San Diego Ask Janet -- not her real name -- and she'll tell you there are three things wrong with life in San Diego if you're a transsexual.
"We need employment protection, we need homeless shelters that will accept transgendered people, and we need a repeal of the cross-dressing law."
But for Janet, who says cities like San Francisco, Santa Cruz, Minneapolis, "and all of Europe" have enacted laws to protect transsexuals in employment and housing, the chief target is a local edict -- unique to San Diego -- that singles out cross-dressers.
Municipal Code 56.19, which became law in 1966, prohibits people from "appearing in a public place, or in a place open to public view, in apparel customarily worn by the opposite sex, with the intent to deceive another person for the purpose of committing an illegal act."
Janet was one of the transsexual people involved in a recent conference held in Hillcrest's Craftsman Hall organized by local gay activist Mark Gabrish Conlan. The conference advocated opposition to "status offenses," an increasing number of local ordinances giving police the power to target specific groups in society, including gays, teens, and transsexuals.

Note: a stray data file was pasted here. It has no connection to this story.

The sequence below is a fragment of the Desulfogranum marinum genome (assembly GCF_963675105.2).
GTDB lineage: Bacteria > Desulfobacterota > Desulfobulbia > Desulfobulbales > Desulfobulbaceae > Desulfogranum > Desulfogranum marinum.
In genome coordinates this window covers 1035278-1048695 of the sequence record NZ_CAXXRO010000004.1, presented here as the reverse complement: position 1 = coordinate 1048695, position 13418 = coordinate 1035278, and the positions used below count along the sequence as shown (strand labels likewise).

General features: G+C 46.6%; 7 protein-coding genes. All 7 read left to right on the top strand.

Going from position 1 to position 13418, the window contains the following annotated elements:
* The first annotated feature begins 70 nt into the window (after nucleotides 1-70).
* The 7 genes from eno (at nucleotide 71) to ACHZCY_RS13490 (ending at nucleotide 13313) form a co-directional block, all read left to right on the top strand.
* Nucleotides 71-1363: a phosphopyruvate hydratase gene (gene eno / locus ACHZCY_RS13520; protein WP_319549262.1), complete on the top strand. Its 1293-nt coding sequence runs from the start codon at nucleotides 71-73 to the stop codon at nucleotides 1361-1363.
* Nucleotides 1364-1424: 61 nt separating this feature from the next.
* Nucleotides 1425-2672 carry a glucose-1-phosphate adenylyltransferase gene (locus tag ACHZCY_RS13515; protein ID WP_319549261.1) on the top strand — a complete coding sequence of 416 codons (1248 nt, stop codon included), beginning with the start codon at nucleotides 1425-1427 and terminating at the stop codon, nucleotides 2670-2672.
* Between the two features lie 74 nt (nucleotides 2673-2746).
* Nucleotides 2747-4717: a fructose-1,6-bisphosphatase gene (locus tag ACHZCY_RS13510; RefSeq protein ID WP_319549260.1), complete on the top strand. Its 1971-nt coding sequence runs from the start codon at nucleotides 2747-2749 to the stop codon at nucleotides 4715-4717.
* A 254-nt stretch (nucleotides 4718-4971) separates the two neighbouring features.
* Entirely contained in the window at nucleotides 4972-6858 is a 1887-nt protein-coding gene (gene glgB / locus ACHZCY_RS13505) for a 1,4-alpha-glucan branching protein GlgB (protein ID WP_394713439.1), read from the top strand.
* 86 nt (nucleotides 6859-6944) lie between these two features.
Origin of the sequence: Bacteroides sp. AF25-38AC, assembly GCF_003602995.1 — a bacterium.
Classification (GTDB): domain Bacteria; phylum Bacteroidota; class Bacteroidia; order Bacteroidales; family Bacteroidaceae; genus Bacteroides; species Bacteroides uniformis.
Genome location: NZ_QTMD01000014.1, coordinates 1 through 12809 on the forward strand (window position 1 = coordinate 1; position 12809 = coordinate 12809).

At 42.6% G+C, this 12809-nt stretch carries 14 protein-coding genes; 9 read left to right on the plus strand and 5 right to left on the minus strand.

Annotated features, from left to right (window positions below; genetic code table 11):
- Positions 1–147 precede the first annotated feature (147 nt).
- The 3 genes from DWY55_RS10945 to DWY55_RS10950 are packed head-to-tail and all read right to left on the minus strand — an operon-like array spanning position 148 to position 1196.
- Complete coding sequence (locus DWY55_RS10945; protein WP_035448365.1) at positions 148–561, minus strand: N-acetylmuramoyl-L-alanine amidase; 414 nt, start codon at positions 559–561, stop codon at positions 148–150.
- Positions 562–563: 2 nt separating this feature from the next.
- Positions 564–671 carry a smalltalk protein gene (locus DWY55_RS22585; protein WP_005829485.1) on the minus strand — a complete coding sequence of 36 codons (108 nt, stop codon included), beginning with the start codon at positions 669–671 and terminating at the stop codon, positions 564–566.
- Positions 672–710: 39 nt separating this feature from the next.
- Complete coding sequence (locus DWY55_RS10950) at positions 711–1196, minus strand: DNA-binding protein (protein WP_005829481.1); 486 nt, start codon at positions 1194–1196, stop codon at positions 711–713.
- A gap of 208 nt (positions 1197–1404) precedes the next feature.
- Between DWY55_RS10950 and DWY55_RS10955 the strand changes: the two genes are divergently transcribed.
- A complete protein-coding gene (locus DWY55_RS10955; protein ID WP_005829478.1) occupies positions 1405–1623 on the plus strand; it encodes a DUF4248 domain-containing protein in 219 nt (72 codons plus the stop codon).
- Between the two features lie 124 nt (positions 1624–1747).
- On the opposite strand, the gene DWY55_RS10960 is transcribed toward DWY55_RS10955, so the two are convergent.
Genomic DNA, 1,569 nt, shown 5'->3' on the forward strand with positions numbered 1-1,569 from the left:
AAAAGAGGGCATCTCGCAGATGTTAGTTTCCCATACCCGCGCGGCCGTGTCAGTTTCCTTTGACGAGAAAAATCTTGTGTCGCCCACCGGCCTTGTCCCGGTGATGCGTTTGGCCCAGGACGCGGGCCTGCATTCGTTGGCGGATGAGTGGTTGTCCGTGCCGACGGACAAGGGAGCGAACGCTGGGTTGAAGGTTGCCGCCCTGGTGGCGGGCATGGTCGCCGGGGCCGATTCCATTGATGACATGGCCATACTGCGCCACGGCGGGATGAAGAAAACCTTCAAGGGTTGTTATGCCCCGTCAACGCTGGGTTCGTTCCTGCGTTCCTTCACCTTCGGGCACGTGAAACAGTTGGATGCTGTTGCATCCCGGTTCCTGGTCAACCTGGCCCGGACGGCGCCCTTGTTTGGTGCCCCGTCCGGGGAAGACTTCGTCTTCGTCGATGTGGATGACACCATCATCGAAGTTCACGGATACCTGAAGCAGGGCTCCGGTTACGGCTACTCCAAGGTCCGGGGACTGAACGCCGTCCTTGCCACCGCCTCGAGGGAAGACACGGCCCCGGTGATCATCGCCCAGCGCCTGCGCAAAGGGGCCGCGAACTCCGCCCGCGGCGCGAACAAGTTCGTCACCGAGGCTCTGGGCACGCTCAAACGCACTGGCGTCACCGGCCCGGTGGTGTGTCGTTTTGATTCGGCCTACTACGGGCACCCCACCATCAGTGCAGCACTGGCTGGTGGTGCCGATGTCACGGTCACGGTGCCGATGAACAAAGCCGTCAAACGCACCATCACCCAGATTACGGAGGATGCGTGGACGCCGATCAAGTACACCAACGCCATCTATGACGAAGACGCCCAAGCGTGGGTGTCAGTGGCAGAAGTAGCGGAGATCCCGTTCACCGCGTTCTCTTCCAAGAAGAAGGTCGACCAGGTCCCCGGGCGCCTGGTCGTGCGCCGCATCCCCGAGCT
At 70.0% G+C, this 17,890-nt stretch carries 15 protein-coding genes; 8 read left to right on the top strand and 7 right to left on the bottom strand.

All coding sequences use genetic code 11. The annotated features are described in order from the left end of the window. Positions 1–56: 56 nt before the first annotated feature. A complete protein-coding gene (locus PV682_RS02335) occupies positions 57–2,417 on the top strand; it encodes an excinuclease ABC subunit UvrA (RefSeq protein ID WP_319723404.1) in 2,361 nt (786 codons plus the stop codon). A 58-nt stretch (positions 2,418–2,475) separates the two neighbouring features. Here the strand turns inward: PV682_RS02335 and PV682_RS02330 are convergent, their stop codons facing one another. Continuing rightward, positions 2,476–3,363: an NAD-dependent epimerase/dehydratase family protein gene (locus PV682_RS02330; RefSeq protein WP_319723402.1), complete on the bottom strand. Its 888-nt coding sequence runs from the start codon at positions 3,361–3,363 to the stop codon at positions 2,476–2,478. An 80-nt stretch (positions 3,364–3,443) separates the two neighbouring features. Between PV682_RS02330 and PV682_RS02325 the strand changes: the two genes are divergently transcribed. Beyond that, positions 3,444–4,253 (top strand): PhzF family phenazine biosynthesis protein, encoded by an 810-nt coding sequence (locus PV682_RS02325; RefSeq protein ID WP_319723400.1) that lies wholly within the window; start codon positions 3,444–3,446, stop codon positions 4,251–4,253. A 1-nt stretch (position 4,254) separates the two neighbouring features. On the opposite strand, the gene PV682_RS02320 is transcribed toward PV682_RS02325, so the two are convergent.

Janet insists on remaining anonymous because she says she has been warned "by people with the power in town" that there'll be less chance of getting the cross-dressing law repealed if she is seen "going public" on this. Also, she says, publicizing her real name would "kill my chances of getting employment, if people discover I'm a transsexual. That's how delicate it is right now."
"I sit before you a criminal," Janet told the San Diego Human Relations Commission (a body established "to reduce bigotry and prejudice in San Diego") last May 14. "I can leave this building and be arrested because of the cut of my clothing. My birth sex is male. This is my voice. This is who I am. I have characteristics of both genders: more female than male."
She claimed that municipal code 56.19, though purportedly aimed at transvestite prostitutes, has only been used against male-to-female transvestites of color. She told the commission that between 1994 and 1996, 27 arrests were made citing this law. Twenty-two of those arrested were Latino, four African-American, and one Filipino. She claimed police use the law to harass transsexuals, knowing most cases will never make it to court.